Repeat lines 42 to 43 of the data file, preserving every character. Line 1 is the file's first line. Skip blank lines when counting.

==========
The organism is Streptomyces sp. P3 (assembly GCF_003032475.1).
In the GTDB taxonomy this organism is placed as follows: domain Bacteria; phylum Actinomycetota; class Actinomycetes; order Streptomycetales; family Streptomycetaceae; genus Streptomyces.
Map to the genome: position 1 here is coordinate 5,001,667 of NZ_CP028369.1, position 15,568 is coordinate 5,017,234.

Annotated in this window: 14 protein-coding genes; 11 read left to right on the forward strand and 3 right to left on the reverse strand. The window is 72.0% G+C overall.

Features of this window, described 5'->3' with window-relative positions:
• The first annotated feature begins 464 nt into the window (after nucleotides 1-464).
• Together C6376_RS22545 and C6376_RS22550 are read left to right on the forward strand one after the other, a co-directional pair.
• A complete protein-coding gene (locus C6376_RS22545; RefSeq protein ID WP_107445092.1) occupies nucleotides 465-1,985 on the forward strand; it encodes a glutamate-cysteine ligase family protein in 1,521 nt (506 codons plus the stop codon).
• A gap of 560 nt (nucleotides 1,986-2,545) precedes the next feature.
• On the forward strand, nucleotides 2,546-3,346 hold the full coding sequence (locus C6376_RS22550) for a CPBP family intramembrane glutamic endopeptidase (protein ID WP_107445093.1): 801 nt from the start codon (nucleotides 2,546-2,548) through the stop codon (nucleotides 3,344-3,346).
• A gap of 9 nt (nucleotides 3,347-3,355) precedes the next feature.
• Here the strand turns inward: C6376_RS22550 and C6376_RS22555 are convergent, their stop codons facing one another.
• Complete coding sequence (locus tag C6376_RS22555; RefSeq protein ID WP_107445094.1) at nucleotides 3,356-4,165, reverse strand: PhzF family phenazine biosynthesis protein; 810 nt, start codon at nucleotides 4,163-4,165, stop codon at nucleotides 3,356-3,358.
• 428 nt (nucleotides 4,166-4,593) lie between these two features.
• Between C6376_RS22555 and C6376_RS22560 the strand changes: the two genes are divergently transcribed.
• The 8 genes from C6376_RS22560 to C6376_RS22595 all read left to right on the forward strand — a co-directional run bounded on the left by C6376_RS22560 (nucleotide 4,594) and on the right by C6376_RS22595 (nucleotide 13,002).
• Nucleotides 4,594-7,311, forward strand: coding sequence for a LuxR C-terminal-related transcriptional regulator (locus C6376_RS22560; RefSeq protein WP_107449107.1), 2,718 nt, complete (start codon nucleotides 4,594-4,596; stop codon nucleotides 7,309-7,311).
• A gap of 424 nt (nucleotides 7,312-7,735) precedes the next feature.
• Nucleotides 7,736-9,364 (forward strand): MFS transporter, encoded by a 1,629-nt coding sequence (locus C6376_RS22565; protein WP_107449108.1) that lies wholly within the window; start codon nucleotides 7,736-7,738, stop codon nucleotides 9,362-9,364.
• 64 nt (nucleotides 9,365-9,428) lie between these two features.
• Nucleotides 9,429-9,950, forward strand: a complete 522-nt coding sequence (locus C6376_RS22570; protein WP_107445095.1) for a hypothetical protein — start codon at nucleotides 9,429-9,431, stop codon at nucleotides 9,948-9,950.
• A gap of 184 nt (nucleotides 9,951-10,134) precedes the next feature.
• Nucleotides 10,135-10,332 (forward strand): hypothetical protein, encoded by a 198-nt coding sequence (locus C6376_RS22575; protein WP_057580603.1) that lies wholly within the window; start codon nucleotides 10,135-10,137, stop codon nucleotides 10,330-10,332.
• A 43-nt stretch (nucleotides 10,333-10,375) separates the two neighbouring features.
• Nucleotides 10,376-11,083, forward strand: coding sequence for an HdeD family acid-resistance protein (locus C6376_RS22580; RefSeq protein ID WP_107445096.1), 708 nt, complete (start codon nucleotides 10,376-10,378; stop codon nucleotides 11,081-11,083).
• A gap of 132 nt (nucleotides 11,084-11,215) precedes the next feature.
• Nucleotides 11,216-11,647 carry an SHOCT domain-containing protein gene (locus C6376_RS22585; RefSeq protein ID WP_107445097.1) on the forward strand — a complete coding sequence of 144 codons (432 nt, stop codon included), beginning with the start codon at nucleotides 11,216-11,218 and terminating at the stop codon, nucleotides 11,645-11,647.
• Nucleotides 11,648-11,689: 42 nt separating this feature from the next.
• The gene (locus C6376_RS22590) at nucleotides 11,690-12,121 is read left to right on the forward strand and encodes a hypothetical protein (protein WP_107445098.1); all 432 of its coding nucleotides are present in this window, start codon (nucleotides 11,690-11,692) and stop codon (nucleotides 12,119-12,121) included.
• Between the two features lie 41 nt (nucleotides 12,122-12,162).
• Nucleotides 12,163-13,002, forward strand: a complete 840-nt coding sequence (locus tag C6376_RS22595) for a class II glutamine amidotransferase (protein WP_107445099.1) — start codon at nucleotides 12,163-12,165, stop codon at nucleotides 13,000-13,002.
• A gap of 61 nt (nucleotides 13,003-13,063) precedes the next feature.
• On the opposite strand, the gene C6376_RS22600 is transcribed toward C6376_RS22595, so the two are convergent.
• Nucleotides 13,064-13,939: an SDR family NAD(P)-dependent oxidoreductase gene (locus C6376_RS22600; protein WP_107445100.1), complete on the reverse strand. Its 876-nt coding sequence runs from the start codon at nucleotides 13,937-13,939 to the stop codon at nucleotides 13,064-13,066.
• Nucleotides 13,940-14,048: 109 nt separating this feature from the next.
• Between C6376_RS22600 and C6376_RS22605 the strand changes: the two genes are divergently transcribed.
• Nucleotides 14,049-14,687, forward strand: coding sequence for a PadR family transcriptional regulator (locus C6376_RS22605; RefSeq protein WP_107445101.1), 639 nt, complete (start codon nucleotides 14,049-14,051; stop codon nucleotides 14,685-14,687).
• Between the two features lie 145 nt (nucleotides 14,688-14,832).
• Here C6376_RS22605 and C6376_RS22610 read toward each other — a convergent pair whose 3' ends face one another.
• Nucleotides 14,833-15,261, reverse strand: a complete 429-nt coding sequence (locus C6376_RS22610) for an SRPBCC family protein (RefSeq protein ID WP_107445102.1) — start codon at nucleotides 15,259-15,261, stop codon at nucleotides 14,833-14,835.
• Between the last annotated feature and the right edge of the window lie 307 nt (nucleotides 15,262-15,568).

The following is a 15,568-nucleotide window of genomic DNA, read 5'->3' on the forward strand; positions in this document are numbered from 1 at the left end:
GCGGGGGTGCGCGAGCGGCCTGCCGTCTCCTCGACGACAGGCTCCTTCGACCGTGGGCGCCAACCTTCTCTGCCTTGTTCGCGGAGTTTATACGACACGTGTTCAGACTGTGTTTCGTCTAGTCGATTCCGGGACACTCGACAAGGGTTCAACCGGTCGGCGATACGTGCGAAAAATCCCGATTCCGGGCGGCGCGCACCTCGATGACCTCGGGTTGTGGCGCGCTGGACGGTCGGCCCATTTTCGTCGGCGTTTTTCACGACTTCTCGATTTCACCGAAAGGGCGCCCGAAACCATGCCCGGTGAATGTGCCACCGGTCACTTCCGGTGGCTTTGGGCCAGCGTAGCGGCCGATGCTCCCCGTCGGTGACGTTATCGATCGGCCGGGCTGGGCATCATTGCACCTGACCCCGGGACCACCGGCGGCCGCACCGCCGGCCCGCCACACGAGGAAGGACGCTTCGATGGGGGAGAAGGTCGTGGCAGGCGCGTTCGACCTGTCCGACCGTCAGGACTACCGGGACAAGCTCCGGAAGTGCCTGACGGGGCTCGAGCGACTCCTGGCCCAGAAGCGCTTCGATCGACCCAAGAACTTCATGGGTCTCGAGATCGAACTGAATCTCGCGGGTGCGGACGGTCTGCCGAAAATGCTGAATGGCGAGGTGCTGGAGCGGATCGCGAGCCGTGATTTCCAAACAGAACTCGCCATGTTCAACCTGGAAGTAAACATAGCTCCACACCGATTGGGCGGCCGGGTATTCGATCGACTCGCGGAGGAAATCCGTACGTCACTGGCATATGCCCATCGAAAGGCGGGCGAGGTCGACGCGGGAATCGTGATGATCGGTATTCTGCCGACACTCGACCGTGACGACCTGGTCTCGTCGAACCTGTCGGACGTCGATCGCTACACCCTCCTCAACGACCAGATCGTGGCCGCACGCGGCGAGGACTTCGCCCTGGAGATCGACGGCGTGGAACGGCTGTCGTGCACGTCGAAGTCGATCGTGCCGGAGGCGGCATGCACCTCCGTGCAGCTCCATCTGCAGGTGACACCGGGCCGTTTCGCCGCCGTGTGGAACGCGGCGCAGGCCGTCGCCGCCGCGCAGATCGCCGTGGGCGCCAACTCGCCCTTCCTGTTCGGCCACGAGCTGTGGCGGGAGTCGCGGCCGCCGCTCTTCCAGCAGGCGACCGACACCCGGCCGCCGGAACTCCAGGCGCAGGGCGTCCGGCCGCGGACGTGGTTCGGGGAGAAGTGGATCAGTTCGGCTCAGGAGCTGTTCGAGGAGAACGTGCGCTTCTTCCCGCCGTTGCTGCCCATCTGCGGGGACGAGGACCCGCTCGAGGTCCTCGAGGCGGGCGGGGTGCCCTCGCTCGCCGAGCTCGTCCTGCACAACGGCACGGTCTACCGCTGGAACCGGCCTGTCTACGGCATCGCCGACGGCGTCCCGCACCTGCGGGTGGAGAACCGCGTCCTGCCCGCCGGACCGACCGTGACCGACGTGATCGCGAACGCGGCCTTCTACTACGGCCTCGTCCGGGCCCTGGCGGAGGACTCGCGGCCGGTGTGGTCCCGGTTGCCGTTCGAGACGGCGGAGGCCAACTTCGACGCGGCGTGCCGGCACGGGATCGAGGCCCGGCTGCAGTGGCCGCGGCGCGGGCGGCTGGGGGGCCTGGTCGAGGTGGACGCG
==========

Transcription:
The following is a 15,568-nucleotide window of genomic DNA, read 5'->3' on the forward strand; positions in this document are numbered from 1 at the left end:
GCGGGGGTGCGCGAGCGGCCTGCCGTCTCCTCGACGACAGGCTCCTTCGACCGTGGGCGCCAACCTTCTCTGCCTTGTTCGCGGAGTTTATACGACACGTGTTCAGACTGTGTTTCGTCTAGTCGATTCCGGGACACTCGACAAGGGTTCAACCGGTCGGCGATACGTGCGAAAAATCCCGATTCCGGGCGGCGCGCACCTCGATGACCTCGGGTTGTGGCGCGCTGGACGGTCGGCCCATTTTCGTCGGCGTTTTTCACGACTTCTCGATTTCACCGAAAGGGCGCCCGAAACCATGCCCGGTGAATGTGCCACCGGTCACTTCCGGTGGCTTTGGGCCAGCGTAGCGGCCGATGCTCCCCGTCGGTGACGTTATCGATCGGCCGGGCTGGGCATCATTGCACCTGACCCCGGGACCACCGGCGGCCGCACCGCCGGCCCGCCACACGAGGAAGGACGCTTCGATGGGGGAGAAGGTCGTGGCAGGCGCGTTCGACCTGTCCGACCGTCAGGACTACCGGGACAAGCTCCGGAAGTGCCTGACGGGGCTCGAGCGACTCCTGGCCCAGAAGCGCTTCGATCGACCCAAGAACTTCATGGGTCTCGAGATCGAACTGAATCTCGCGGGTGCGGACGGTCTGCCGAAAATGCTGAATGGCGAGGTGCTGGAGCGGATCGCGAGCCGTGATTTCCAAACAGAACTCGCCATGTTCAACCTGGAAGTAAACATAGCTCCACACCGATTGGGCGGCCGGGTATTCGATCGACTCGCGGAGGAAATCCGTACGTCACTGGCATATGCCCATCGAAAGGCGGGCGAGGTCGACGCGGGAATCGTGATGATCGGTATTCTGCCGACACTCGACCGTGACGACCTGGTCTCGTCGAACCTGTCGGACGTCGATCGCTACACCCTCCTCAACGACCAGATCGTGGCCGCACGCGGCGAGGACTTCGCCCTGGAGATCGACGGCGTGGAACGGCTGTCGTGCACGTCGAAGTCGATCGTGCCGGAGGCGGCATGCACCTCCGTGCAGCTCCATCTGCAGGTGACACCGGGCCGTTTCGCCGCCGTGTGGAACGCGGCGCAGGCCGTCGCCGCCGCGCAGATCGCCGTGGGCGCCAACTCGCCCTTCCTGTTCGGCCACGAGCTGTGGCGGGAGTCGCGGCCGCCGCTCTTCCAGCAGGCGACCGACACCCGGCCGCCGGAACTCCAGGCGCAGGGCGTCCGGCCGCGGACGTGGTTCGGGGAGAAGTGGATCAGTTCGGCTCAGGAGCTGTTCGAGGAGAACGTGCGCTTCTTCCCGCCGTTGCTGCCCATCTGCGGGGACGAGGACCCGCTCGAGGTCCTCGAGGCGGGCGGGGTGCCCTCGCTCGCCGAGCTCGTCCTGCACAACGGCACGGTCTACCGCTGGAACCGGCCTGTCTACGGCATCGCCGACGGCGTCCCGCACCTGCGGGTGGAGAACCGCGTCCTGCCCGCCGGACCGACCGTGACCGACGTGATCGCGAACGCGGCCTTCTACTACGGCCTCGTCCGGGCCCTGGCGGAGGACTCGCGGCCGGTGTGGTCCCGGTTGCCGTTCGAGACGGCGGAGGCCAACTTCGACGCGGCGTGCCGGCACGGGATCGAGGCCCGGCTGCAGTGGCCGCGGCGCGGGCGGCTGGGGGGCCTGGTCGAGGTGGACGCG